Teaching can sometimes create a separation between students and professors; there is the lecturer and the lectured. For Jennifer Dennis, MS, PhD, Chair of Pathology and Anatomical Sciences and Professor of Anatomy at Kansas City University (KCU), the best element of teaching is the opportunity to be shoulder to shoulder with students. She proves that mentorship and sponsorship can flourish when the separation is eliminated.
Dennis specializes in teaching embryology and craniofacial malformations at KCU. With this focus, she has the unique opportunity to work with medical students from year one to their board exams. This allows her to teach the concept, expand on its complexity, and then watch students understand it in real-world situations. “There are many independent studies, and my students will revisit their embryology and human development concepts. I’ve had multiple students come back after that independent work and tell me how neat it was to see the concepts we worked on actually happen,” Dennis said.
Dennis strives to break down the boundaries between herself and her students. This is supported by lab work, where she is a teaching anatomist, working side-by-side with the students and seeing what they are seeing. “In the lab, you can have normal conversations and support their learning in ways that you can’t in a lecture environment,” Dennis said. She carries this same concept to anatomy fellowship students. “In working with fellows, there certainly are educational components, but also it’s mostly a person-to-person role model and mentorship opportunity,” Dennis said. “These elements of my job are hands down the best!”
Dennis found this specialty and professional focus as a graduate student at the University of Kansas Medical Center. “I did my PhD in a laboratory at the Stowers Institute for Medical Research. Part of that process was touring through multiple labs and gaining experience in different projects. In my rotation, I found a lab that studies craniofacial development and other researchers working on other areas of embryology. It was incredible, and I asked to stop my rotation there and stay with that team,” Dennis said. That experience allowed her to learn from people studying heart anomalies, nerves in the digestive system, and a core of excellent embryology and human development.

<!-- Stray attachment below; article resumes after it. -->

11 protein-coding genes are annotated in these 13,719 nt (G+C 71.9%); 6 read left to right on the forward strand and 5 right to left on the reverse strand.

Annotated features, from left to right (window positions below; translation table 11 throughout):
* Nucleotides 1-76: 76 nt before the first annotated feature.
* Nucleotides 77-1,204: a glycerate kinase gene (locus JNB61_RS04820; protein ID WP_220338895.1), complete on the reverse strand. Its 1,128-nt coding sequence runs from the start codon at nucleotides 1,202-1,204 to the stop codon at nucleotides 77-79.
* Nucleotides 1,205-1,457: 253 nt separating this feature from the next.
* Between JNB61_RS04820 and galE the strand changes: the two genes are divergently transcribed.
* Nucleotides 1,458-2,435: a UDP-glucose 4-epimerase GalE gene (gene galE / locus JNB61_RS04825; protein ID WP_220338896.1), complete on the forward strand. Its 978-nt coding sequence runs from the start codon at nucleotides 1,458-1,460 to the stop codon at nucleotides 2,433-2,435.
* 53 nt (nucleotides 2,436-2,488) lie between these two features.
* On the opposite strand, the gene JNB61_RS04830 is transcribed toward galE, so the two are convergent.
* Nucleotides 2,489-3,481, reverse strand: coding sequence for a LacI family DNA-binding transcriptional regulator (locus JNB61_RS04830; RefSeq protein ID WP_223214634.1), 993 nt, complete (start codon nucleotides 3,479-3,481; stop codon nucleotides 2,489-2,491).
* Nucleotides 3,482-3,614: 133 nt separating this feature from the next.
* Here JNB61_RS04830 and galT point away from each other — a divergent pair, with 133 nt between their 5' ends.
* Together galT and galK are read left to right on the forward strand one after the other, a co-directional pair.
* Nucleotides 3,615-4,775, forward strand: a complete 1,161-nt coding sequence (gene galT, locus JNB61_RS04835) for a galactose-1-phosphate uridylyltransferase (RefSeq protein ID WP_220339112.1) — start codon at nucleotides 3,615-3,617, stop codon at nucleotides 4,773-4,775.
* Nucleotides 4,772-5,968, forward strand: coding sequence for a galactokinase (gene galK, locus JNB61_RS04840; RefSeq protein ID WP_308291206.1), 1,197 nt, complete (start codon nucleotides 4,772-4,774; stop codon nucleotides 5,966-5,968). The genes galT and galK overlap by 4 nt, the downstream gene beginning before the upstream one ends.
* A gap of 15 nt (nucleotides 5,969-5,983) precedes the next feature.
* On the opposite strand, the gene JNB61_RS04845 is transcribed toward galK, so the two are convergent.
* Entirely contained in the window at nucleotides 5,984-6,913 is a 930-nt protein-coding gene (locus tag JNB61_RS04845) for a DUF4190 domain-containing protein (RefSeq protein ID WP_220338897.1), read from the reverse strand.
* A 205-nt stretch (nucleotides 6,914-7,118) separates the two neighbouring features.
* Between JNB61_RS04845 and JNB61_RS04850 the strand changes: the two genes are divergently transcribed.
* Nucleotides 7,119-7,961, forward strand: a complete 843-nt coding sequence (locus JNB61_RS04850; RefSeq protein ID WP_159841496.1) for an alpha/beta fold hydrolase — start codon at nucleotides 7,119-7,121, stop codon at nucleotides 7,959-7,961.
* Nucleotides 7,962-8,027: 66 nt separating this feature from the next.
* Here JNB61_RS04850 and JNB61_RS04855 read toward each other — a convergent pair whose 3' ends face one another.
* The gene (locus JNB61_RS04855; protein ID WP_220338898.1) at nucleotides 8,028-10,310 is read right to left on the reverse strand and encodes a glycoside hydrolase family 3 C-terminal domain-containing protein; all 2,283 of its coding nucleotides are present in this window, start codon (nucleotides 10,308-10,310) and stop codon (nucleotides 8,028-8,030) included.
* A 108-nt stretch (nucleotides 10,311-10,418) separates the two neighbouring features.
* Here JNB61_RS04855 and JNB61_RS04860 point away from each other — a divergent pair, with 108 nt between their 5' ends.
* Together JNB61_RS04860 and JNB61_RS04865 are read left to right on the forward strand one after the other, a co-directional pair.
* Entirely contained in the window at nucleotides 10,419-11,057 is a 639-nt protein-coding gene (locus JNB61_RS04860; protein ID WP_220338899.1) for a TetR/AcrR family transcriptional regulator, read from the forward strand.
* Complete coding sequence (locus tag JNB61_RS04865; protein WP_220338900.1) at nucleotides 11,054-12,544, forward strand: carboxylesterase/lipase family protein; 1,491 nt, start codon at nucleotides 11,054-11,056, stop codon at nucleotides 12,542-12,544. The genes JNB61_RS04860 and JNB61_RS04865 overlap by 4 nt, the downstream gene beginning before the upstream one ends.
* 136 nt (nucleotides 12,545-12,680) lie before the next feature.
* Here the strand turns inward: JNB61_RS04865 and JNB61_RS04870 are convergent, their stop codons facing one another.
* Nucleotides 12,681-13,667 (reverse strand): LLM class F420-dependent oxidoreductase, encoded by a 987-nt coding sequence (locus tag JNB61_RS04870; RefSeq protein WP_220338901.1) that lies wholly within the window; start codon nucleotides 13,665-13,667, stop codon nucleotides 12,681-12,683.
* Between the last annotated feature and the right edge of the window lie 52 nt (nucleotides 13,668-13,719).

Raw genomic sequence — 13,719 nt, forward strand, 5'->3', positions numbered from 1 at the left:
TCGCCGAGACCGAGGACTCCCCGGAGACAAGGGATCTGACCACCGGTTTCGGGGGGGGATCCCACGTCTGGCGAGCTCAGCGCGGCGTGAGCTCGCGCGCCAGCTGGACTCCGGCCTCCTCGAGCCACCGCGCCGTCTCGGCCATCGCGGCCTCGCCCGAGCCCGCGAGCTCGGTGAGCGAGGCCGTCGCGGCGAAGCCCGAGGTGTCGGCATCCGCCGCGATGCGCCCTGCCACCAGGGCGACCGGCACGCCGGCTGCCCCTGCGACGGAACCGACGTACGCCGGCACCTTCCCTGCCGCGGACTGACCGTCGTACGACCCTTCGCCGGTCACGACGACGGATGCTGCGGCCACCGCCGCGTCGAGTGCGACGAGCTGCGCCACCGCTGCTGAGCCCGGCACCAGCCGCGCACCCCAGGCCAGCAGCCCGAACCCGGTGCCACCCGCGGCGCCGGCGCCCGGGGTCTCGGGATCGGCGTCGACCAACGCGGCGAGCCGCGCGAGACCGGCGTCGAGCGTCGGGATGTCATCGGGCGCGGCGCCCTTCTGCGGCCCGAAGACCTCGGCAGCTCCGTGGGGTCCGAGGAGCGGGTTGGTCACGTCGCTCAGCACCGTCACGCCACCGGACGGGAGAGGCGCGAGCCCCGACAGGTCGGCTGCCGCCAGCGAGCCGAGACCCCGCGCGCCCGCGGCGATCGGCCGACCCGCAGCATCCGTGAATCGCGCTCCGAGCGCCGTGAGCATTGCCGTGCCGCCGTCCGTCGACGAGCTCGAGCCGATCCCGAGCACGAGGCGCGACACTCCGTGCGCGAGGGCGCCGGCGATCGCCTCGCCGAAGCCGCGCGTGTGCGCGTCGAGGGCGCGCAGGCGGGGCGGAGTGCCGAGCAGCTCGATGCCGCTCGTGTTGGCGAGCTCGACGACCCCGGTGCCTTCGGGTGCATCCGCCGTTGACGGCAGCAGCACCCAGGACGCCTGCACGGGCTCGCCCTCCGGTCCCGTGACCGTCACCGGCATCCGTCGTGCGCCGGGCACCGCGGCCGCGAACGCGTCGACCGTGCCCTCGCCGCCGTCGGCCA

Dennis directly benefitted from excellent mentors and sponsors in her education and strived to pass that support on to her students. “I had an incredible mentor during my undergraduate work at the University of Missouri – Kansas City. She was one of my first female professors and created an exceptionally open environment for her students,” Dennis said. This example of mentorship created an early competency for Dennis to speak with other scientific professionals. This confidence resonated with Dennis later in her career because this mentor was female. “She was advanced in her career and doing much to bring her students up with her,” Dennis recalled.
The concept of sponsorship is also a crucial element of her experiences and what she hopes to provide students. “It’s more than simply being supportive. Are you forwarding invitations to forgotten colleagues? Are you making special efforts to mention specific people’s names? I have had advisors specifically ask for me to be included in things. Are you recommending someone else to fill your spot when you can’t attend an event? This is the way to sponsor people, especially women and underrepresented minorities in STEM and medicine,” Dennis said.
When the structure of teaching in the traditional sense is broken down, what is left is people. How can students be mentored or sponsored if leaders aren’t working side-by-side with them and know them? For Dennis, the answer is to get off the stage and into the lab. By learning who her students are and how she can support their growth, the next wave of students will have a more powerful impact on the world.